DES MOINES, Iowa — Are we sure Texas will show up ready to play Thursday?
We can’t be. Not yet.
Fact is, the Longhorns had to show up for the USC game. The old heads from the 2005 national title team demanded they represent the winning tradition from the glory days. Shoot, Vince Young, Michael Huff and Matt Leinart were there as was Matthew McConaughey, who was spotted on the sideline with his arm draped around the shoulder of Reggie Hemphill-Mapps late in the game.
So the fact that the 17-point underdog Horns played with the type of fire and desire needed to pull off the upset didn’t come across as an entire surprise. They rose to the occasion and earned the respect of a team that may be playing in the college football playoff in a couple of months.
Texas lost but played an admirable role in what turned out to be a mini-classic.
Now here we are 12 days later and the Horns believe they have turned a corner. Will that corner lead to a revival of sorts under Tom Herman this season or will there be a brick wall awaiting out here in Middle America?
“I would be shocked if we didn’t come out and play with the same kind effort, energy, and togetherness that we did in Los Angeles,” Herman said Tuesday.
Sadly, some in his fan base would not.
Here’s why. ESPN isn’t devoting SportsCenter airtime to those great Texas-Iowa State games of yesteryear. The game will be nationally televised Thursday night but there isn’t any real buzz surrounding it. No historic significance. No real reason for people outside of these programs to get amped up for a matchup of two non-ranked teams that won’t win the Big 12.
And that, my friends, is what should worry Longhorn Nation.
Self-starting hasn’t been a strength of this group over the last few seasons and Jack Trice Stadium doesn’t evoke any warm fuzzies as far as road trips are concerned. The last Texas team to play here didn’t even get started. The 24-0 loss to the Cyclones in 2015 rivaled the Kansas deal-breaker of 2016 as the worst losses of the Charlie Strong era, and Chuck was about as mad as we’d ever seen him in the days following that game, criticizing the players for complaining about something as mundane as the traction on the field.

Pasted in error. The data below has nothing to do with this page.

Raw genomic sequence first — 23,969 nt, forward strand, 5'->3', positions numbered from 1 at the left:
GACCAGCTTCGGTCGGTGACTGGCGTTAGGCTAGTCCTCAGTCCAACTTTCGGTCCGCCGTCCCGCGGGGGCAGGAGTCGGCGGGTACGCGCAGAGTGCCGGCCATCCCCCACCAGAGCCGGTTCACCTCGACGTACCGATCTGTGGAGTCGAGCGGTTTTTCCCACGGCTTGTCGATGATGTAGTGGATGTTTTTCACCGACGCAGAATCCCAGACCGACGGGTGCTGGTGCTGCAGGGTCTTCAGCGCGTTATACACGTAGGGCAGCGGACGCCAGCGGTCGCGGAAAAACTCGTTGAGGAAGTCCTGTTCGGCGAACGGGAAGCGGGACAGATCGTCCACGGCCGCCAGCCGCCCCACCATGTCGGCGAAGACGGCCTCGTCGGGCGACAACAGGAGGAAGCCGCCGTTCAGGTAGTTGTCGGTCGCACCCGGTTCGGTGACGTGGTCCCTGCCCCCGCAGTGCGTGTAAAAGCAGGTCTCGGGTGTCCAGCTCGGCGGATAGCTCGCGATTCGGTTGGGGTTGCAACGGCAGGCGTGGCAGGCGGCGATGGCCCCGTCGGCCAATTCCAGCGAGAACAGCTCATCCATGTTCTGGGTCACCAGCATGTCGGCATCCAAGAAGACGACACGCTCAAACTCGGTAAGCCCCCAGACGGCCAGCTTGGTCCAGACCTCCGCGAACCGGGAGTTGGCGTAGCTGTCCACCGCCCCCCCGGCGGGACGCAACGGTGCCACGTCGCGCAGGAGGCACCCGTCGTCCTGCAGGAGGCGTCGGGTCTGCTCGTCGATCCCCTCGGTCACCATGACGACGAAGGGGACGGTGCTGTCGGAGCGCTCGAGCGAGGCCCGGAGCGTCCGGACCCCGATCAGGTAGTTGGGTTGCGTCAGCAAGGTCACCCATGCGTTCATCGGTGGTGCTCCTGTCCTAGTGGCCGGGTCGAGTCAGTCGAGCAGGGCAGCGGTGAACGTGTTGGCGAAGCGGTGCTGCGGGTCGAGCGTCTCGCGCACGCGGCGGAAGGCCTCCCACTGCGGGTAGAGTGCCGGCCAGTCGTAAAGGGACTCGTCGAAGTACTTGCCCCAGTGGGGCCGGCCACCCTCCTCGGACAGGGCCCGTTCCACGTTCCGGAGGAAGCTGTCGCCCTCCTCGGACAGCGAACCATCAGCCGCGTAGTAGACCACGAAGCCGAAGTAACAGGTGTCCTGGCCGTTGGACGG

“They weren’t ready to play,” Strong said.
Texas was blanked by a 2-5 team that had given up an average of 52 points in its three previous games. Adding to the torture was a turbulence-filled flight back home. The plane landed safely but the season crashed and burned at 5-7, which would become a familiar refrain under Strong.
Two years later, these same Horns insist things are different though it didn’t go without notice that senior linebacker Naashon Hughes brought up the Jack Trice Stadium grass on Monday. They need this one and waist-high Bermuda grass teeming with rattlers and oil slicks shouldn’t be enough to stop the Horns. That is, if they’re as hungry as they say they are.
“We talk about it every day,” said defensive lineman Chris Nelson. “We put it in the back of our heads, remembering that it’s still there. We can’t go out there lackadaisical and think we’re going to roll the ball out and just win the game. We’re preparing the same way we prepared for the last game. We plan to go out there and play fast.”
Nelson invited fellow defensive linemen and several others over for his girlfriend’s hot wings on the bye week last Saturday, and getting back into the win column was part of the conversation. It’s a confident bunch even with the reality that this team is in a must-win situation just four games into the season. Call it an early gut check for a group that hasn’t beaten a really good opponent since Strong donned the golden hat after a win over Oklahoma two weeks before the 2015 Halloween Night no-show in Ames.
These are different times. We’re years removed from Texas teams rolling into Ames knowing a win will happen. Shoot, much better teams than this one have had some nice scraps with the Cyclones. Plus there’s something about that non-Saturday game. We all remember the night No. 2 Oklahoma State had its national title hopes dashed on a Friday night there. The current Texas team isn’t in that class.
No room for a slip-up here. Need you be reminded that if things go south, the Horns will be 1-3 with games coming up against No. 3 Oklahoma, No. 15 Oklahoma State, Kansas State and later suddenly viable TCU.
They can’t stub their toes on that Ames grass again, or the season will go six feet under in a hurry.